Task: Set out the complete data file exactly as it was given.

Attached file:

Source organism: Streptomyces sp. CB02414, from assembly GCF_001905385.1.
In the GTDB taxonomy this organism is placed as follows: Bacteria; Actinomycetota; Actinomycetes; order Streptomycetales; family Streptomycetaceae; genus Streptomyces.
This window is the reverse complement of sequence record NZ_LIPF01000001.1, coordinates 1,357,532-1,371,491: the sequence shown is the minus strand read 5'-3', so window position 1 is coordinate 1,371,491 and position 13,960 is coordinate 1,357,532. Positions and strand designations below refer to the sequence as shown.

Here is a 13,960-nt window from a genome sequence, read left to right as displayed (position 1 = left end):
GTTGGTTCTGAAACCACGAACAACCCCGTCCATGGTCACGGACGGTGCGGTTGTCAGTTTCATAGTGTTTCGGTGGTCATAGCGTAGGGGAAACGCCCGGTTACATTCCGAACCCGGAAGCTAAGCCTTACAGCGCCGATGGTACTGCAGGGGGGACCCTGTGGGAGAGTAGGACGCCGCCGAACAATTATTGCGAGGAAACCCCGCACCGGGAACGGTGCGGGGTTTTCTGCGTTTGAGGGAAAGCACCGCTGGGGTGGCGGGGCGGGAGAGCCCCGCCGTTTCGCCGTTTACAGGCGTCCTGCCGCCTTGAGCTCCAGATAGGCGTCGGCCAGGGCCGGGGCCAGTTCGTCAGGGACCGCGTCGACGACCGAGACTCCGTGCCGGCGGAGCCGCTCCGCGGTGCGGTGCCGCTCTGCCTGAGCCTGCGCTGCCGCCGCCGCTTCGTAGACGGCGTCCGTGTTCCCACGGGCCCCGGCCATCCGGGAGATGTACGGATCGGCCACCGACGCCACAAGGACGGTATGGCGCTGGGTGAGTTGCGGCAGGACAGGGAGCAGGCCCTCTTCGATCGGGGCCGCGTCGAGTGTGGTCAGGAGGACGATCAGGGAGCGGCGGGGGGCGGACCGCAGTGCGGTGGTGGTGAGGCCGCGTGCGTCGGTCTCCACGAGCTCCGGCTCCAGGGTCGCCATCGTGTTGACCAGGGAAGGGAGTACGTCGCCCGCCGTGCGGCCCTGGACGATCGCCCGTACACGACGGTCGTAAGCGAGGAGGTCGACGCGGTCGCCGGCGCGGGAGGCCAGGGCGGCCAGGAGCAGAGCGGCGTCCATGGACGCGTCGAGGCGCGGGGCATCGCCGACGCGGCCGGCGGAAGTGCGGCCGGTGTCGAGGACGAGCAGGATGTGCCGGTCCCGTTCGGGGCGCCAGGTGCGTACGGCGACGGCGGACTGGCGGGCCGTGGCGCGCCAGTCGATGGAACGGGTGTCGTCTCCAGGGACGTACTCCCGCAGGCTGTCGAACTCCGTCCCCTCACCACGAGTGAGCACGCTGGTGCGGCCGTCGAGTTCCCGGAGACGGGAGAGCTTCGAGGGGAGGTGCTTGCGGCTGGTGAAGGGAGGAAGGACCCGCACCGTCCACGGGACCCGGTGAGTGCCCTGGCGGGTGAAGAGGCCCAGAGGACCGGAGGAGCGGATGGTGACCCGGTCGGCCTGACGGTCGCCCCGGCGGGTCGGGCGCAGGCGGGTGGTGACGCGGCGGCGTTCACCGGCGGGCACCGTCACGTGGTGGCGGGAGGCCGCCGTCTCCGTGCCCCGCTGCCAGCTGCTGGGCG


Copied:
Source organism: Streptomyces sp. CB02414, from assembly GCF_001905385.1.
In the GTDB taxonomy this organism is placed as follows: Bacteria; Actinomycetota; Actinomycetes; order Streptomycetales; family Streptomycetaceae; genus Streptomyces.
This window is the reverse complement of sequence record NZ_LIPF01000001.1, coordinates 1,357,532-1,371,491: the sequence shown is the minus strand read 5'-3', so window position 1 is coordinate 1,371,491 and position 13,960 is coordinate 1,357,532. Positions and strand designations below refer to the sequence as shown.

Here is a 13,960-nt window from a genome sequence, read left to right as displayed (position 1 = left end):
GTTGGTTCTGAAACCACGAACAACCCCGTCCATGGTCACGGACGGTGCGGTTGTCAGTTTCATAGTGTTTCGGTGGTCATAGCGTAGGGGAAACGCCCGGTTACATTCCGAACCCGGAAGCTAAGCCTTACAGCGCCGATGGTACTGCAGGGGGGACCCTGTGGGAGAGTAGGACGCCGCCGAACAATTATTGCGAGGAAACCCCGCACCGGGAACGGTGCGGGGTTTTCTGCGTTTGAGGGAAAGCACCGCTGGGGTGGCGGGGCGGGAGAGCCCCGCCGTTTCGCCGTTTACAGGCGTCCTGCCGCCTTGAGCTCCAGATAGGCGTCGGCCAGGGCCGGGGCCAGTTCGTCAGGGACCGCGTCGACGACCGAGACTCCGTGCCGGCGGAGCCGCTCCGCGGTGCGGTGCCGCTCTGCCTGAGCCTGCGCTGCCGCCGCCGCTTCGTAGACGGCGTCCGTGTTCCCACGGGCCCCGGCCATCCGGGAGATGTACGGATCGGCCACCGACGCCACAAGGACGGTATGGCGCTGGGTGAGTTGCGGCAGGACAGGGAGCAGGCCCTCTTCGATCGGGGCCGCGTCGAGTGTGGTCAGGAGGACGATCAGGGAGCGGCGGGGGGCGGACCGCAGTGCGGTGGTGGTGAGGCCGCGTGCGTCGGTCTCCACGAGCTCCGGCTCCAGGGTCGCCATCGTGTTGACCAGGGAAGGGAGTACGTCGCCCGCCGTGCGGCCCTGGACGATCGCCCGTACACGACGGTCGTAAGCGAGGAGGTCGACGCGGTCGCCGGCGCGGGAGGCCAGGGCGGCCAGGAGCAGAGCGGCGTCCATGGACGCGTCGAGGCGCGGGGCATCGCCGACGCGGCCGGCGGAAGTGCGGCCGGTGTCGAGGACGAGCAGGATGTGCCGGTCCCGTTCGGGGCGCCAGGTGCGTACGGCGACGGCGGACTGGCGGGCCGTGGCGCGCCAGTCGATGGAACGGGTGTCGTCTCCAGGGACGTACTCCCGCAGGCTGTCGAACTCCGTCCCCTCACCACGAGTGAGCACGCTGGTGCGGCCGTCGAGTTCCCGGAGACGGGAGAGCTTCGAGGGGAGGTGCTTGCGGCTGGTGAAGGGAGGAAGGACCCGCACCGTCCACGGGACCCGGTGAGTGCCCTGGCGGGTGAAGAGGCCCAGAGGACCGGAGGAGCGGATGGTGACCCGGTCGGCCTGACGGTCGCCCCGGCGGGTCGGGCGCAGGCGGGTGGTGACGCGGCGGCGTTCACCGGCGGGCACCGTCACGTGGTGGCGGGAGGCCGCCGTCTCCGTGCCCCGCTGCCAGCTGCTGGGCG